Something for Everyone at Excell Equestrian

This article is brought to you by Athletux Equine. For more Athletux features, please click here.

Photo by Lisa Takada.

Balancing a personal life (or a resemblance of one, at least) and a professional riding career is not a task for the faint of heart. For Auburn Excell Brady of San Juan Capistrano, it’s all a juggling act that she’s happy to take on in order to find success within the sport of eventing, and it’s an opportunity to give riders of all ages and levels an opportunity to succeed with horses.

Auburn currently operates out of two facilities in San Juan Capistrano, Sycamore Trails and The Oaks. The Oaks was a recent addition to her program, adding another top quality facility with which to attract more clientele.

And her clientele is anything but colorless. Auburn spends her time coaching up and coming young riders, adult amateurs and Pony Club kids because she feels it is vital to encourage people of all walks of life to experience eventing.

“I was always really interested in Pony Club because of the horsemanship and horse management aspect of it,” Auburn says. “I really appreciated that these kids were learning and getting an education about horses. I wanted my riders to gain more knowledge about horsemanship, having a couple of hours each week to study and learn together in a group is developing knowledge and a skill set as well as a fun bonding opportunity.”

She now operates Excell Equestrian’s Pony Club Riding Center out of the Sycamore Trails facility, and with the help of assistant trainers Stephanie Atkinson and Rebecca Farley the program is thriving with kids who are hungry to learn everything they can about horsemanship and riding. The well-oiled machine also runs thanks to the help of Joanne Thorman, who keeps everything running smoothly at the barn as well as with the Pony Club, with the help of the parents of the Pony Club kids.

“This team really allows me to focus on moving forward with my goal of finding a partner I can ride at the upper levels,” Auburn said. “It really helps me balance all the aspects of running a competition barn and creates an environment for success for everyone involved. I have found that I need a good team of professionals to help steer the ship!”

With the addition of The Oaks to her facility roster, Auburn plans to have a select group of clients and horses that train out of the state of the art farm. “My plan is to train and prepare the competition horses at The Oaks — it’s just a great facility that caters to the equestrian world. I really enjoy gathering inspiration from other professionals. It’s also great because we have access to training with (show jump riders Joie Gatlin and Morley Abey), who are masters of their disciplines. I really appreciate them bringing me to The Oaks and all of their show jumping coaching.” Auburn also works with Wilma Blakely for her dressage, ensuring that her education is as well-rounded as it can be.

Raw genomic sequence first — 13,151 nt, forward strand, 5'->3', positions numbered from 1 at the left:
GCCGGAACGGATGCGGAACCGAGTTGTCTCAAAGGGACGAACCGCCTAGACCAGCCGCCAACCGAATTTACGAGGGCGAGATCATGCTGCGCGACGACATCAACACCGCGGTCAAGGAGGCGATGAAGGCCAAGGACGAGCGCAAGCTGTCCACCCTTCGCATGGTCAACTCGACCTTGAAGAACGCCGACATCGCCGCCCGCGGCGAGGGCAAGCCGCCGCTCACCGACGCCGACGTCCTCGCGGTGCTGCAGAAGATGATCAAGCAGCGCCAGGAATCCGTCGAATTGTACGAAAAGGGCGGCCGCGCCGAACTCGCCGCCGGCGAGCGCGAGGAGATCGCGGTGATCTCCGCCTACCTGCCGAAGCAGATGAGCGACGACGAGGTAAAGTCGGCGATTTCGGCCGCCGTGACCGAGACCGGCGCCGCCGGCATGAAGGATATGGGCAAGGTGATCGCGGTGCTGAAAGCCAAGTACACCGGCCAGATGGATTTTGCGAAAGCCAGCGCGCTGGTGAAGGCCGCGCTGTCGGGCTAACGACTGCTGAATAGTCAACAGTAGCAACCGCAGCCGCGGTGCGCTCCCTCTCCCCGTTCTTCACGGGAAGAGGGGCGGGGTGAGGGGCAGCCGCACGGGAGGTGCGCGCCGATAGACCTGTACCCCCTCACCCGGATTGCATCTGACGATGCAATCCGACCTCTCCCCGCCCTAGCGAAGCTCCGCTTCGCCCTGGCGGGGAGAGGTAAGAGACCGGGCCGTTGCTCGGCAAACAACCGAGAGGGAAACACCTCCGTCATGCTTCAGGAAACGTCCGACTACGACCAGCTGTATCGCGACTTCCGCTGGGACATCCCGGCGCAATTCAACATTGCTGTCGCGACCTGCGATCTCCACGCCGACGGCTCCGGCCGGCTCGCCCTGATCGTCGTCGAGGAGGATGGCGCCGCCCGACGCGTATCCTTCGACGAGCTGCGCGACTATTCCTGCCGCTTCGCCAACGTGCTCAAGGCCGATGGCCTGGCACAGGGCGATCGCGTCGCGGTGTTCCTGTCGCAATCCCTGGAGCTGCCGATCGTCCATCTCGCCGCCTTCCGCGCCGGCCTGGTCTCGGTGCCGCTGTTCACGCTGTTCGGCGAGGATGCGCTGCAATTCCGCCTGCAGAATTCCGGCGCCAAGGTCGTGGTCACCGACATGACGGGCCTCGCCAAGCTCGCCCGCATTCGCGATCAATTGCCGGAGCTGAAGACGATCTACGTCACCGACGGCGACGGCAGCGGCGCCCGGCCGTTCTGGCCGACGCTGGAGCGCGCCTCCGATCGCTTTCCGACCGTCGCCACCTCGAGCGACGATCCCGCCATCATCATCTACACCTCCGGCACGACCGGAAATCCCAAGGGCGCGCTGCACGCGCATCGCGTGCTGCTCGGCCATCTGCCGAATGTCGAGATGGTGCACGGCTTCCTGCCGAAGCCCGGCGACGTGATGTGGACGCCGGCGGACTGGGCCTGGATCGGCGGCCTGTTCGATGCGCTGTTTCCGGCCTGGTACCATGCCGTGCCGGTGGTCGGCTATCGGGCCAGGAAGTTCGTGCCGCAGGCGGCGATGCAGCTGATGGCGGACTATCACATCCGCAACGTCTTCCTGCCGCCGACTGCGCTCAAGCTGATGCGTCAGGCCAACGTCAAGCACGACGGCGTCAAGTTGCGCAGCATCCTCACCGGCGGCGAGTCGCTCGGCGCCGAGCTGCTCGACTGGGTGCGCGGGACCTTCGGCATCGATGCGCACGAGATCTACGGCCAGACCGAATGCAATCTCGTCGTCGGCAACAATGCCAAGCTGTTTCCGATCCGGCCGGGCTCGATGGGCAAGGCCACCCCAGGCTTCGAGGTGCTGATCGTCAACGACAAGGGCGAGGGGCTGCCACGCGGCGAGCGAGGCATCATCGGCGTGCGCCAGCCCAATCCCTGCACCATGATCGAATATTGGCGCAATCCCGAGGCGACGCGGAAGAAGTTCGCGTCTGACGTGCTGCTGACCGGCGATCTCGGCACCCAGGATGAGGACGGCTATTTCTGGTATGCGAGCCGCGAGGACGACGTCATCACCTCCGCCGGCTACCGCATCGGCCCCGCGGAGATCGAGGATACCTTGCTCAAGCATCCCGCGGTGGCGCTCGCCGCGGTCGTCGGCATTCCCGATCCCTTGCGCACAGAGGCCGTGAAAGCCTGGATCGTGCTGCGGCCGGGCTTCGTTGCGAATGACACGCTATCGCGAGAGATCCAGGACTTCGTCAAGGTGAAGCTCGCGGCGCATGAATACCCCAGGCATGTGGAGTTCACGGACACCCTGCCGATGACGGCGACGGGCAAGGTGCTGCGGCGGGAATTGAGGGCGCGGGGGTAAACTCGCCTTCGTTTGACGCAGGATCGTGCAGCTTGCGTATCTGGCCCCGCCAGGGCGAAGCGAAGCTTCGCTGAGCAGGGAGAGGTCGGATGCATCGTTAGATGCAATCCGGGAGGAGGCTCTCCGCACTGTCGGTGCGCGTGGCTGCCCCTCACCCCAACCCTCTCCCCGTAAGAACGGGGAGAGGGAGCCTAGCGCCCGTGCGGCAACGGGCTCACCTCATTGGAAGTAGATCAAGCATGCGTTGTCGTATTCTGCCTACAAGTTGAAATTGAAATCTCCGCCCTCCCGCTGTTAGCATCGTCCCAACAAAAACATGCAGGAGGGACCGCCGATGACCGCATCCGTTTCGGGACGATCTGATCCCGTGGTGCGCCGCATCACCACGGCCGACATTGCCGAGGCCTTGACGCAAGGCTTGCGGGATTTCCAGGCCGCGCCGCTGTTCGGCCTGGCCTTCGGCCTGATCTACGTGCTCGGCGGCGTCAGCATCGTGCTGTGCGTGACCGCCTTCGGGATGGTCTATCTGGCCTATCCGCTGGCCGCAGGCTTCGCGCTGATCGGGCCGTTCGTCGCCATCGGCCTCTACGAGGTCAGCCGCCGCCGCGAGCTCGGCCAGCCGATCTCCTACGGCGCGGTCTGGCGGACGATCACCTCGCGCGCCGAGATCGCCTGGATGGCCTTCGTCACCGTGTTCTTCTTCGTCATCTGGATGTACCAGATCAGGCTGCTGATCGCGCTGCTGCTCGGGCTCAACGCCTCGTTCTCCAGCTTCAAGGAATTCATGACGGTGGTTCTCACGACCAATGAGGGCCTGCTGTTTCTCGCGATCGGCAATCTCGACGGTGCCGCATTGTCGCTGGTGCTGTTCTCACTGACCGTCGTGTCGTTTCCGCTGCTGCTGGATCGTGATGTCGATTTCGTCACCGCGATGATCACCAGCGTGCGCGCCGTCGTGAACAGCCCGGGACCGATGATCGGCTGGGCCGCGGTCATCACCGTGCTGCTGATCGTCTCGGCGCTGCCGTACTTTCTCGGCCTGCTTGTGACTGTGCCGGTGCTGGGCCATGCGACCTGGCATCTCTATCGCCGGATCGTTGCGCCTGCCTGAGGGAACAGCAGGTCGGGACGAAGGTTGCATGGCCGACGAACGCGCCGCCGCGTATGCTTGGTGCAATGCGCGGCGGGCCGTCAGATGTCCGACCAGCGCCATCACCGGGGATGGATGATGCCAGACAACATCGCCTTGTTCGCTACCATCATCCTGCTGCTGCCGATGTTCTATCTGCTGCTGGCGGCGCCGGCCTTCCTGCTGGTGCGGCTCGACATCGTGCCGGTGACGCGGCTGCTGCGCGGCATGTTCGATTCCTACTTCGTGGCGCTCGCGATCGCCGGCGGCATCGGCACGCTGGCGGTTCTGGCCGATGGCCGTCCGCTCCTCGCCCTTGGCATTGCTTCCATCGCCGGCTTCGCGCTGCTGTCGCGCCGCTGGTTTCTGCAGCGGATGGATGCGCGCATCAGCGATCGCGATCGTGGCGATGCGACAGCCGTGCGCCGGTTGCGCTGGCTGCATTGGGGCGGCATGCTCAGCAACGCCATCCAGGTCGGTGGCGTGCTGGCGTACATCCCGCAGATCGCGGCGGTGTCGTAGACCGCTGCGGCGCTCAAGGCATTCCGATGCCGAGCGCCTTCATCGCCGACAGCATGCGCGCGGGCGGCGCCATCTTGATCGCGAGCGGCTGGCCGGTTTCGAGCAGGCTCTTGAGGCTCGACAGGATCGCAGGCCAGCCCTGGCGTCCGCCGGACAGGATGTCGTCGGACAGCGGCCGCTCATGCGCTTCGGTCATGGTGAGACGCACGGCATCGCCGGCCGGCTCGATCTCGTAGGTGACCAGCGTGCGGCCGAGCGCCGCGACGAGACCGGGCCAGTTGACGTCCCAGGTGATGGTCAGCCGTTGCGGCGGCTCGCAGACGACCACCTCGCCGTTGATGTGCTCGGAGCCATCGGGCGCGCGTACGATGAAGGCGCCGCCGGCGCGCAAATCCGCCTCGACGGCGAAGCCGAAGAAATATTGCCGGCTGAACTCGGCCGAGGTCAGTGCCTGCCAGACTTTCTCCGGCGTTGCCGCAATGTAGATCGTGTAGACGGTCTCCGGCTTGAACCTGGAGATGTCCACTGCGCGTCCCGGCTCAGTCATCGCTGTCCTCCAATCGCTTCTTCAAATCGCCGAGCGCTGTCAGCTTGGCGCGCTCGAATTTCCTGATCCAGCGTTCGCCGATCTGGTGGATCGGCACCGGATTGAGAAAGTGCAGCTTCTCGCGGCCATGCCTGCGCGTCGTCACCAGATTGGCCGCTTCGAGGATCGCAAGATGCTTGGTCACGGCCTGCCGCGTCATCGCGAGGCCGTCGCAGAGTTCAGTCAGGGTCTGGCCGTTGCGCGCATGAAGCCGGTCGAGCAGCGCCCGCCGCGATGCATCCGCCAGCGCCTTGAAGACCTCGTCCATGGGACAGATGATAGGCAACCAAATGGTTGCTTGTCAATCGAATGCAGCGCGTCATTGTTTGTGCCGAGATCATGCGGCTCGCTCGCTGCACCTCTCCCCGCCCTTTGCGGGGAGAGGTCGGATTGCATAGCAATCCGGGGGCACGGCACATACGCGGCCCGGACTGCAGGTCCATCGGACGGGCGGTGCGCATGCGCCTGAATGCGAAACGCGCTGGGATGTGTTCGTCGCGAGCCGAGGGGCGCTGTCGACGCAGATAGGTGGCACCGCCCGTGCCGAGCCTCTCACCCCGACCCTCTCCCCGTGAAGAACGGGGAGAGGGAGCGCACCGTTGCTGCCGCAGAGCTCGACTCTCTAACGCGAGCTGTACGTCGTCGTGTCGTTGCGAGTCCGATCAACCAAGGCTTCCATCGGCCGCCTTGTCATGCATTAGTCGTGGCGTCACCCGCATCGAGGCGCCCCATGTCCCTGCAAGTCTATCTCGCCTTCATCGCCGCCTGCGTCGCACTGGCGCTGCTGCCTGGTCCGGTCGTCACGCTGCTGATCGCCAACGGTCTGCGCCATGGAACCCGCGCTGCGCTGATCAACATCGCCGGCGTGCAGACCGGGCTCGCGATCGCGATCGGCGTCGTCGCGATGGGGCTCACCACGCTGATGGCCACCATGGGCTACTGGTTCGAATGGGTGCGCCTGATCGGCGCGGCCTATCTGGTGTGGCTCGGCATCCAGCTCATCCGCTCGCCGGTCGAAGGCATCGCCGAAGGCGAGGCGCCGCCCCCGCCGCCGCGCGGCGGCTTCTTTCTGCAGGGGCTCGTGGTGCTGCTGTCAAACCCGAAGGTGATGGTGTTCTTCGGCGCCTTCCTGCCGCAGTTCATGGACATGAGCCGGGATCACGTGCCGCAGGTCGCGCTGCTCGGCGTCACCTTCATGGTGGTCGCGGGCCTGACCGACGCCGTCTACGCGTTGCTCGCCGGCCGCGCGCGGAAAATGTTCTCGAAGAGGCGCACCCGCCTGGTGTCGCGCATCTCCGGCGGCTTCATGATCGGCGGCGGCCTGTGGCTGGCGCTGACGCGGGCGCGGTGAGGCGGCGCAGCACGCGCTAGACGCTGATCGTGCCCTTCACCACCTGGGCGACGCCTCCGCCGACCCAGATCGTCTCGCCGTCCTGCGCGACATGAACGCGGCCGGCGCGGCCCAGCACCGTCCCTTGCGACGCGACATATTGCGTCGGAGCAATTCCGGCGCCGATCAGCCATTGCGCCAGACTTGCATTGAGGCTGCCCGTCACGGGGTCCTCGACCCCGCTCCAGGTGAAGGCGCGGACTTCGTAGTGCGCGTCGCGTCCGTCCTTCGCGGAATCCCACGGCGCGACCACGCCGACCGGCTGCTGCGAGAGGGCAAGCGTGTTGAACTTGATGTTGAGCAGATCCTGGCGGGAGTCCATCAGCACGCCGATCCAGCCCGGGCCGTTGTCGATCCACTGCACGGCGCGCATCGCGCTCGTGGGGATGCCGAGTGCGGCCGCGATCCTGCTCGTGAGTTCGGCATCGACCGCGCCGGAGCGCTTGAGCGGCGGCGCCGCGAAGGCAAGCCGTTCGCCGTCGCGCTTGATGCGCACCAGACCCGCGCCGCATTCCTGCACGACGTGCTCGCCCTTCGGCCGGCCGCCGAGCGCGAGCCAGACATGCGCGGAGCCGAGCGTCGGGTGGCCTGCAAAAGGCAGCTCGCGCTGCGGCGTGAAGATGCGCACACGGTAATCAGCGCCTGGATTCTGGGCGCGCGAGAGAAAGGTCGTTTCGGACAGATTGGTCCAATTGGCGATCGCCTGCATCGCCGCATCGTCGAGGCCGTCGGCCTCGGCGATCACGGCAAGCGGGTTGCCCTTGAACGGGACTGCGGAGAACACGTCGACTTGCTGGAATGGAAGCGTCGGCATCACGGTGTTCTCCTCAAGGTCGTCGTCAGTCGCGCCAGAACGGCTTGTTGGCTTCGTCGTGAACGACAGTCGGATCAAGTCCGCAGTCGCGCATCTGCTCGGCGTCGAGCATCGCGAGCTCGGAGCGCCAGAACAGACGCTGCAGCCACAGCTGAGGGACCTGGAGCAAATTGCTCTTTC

“Sycamore Trails will continue to have the training and Pony Club program out of it, so there is literally something for everyone with our program.”

What is the recipe for success when it comes to balancing so many plates in the air? “It really comes down to having a team of good people,” Auburn says. “I try to be really consistent with the team so that everyone knows what to expect, and I try to be really clear with parents about their child’s progress and expectations. We make a plan each week and we communicate really well so that everything can run as smoothly as possible.”

“I have definitely had to learn to be patient,” she continues. “I am all about developing partnerships, both with my horses and with my team, and that is a process that takes time. I’m a goal driven person — I’m still looking for my horse of a lifetime to take on that top level. But I have to be realistic and know how to manage my business here to set myself up.”

Auburn is also quick to credit her husband, Sean Brady, who has stood by her side in solidarity through thick and thin and the normal, unpredictable ups and downs of the horse world. “I really couldn’t do any of this without his support, I got really lucky,” she says.

At the end of the day, Auburn has learned how to scrap her way through to achieve her goals. An upcoming trip to Argentina looms to find some new prospective competition horses, and her business continues to grow. She has found a way to pursue her personal competition goals while also helping others start the journey in which she found so much satisfaction many years ago.

Comments